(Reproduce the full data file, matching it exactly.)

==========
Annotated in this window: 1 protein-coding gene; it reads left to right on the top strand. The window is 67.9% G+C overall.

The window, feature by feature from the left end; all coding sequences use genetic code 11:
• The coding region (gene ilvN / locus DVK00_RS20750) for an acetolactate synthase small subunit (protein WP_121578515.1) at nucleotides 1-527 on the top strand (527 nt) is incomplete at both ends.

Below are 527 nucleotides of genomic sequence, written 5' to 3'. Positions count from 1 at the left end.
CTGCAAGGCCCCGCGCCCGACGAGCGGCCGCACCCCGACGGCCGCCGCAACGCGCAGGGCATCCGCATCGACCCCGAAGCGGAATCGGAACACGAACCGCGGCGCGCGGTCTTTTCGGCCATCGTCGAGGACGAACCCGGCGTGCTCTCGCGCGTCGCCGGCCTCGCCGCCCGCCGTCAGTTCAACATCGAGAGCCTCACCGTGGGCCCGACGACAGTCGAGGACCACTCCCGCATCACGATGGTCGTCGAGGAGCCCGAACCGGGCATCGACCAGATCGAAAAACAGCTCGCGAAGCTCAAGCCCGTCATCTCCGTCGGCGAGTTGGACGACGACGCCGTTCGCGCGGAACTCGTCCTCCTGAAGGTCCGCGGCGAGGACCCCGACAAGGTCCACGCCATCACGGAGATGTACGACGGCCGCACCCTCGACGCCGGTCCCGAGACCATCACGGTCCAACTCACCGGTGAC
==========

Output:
Annotated in this window: 1 protein-coding gene; it reads left to right on the top strand. The window is 67.9% G+C overall.

The window, feature by feature from the left end; all coding sequences use genetic code 11:
• The coding region (gene ilvN / locus DVK00_RS20750) for an acetolactate synthase small subunit (protein WP_121578515.1) at nucleotides 1-527 on the top strand (527 nt) is incomplete at both ends.

Below are 527 nucleotides of genomic sequence, written 5' to 3'. Positions count from 1 at the left end.
CTGCAAGGCCCCGCGCCCGACGAGCGGCCGCACCCCGACGGCCGCCGCAACGCGCAGGGCATCCGCATCGACCCCGAAGCGGAATCGGAACACGAACCGCGGCGCGCGGTCTTTTCGGCCATCGTCGAGGACGAACCCGGCGTGCTCTCGCGCGTCGCCGGCCTCGCCGCCCGCCGTCAGTTCAACATCGAGAGCCTCACCGTGGGCCCGACGACAGTCGAGGACCACTCCCGCATCACGATGGTCGTCGAGGAGCCCGAACCGGGCATCGACCAGATCGAAAAACAGCTCGCGAAGCTCAAGCCCGTCATCTCCGTCGGCGAGTTGGACGACGACGCCGTTCGCGCGGAACTCGTCCTCCTGAAGGTCCGCGGCGAGGACCCCGACAAGGTCCACGCCATCACGGAGATGTACGACGGCCGCACCCTCGACGCCGGTCCCGAGACCATCACGGTCCAACTCACCGGTGAC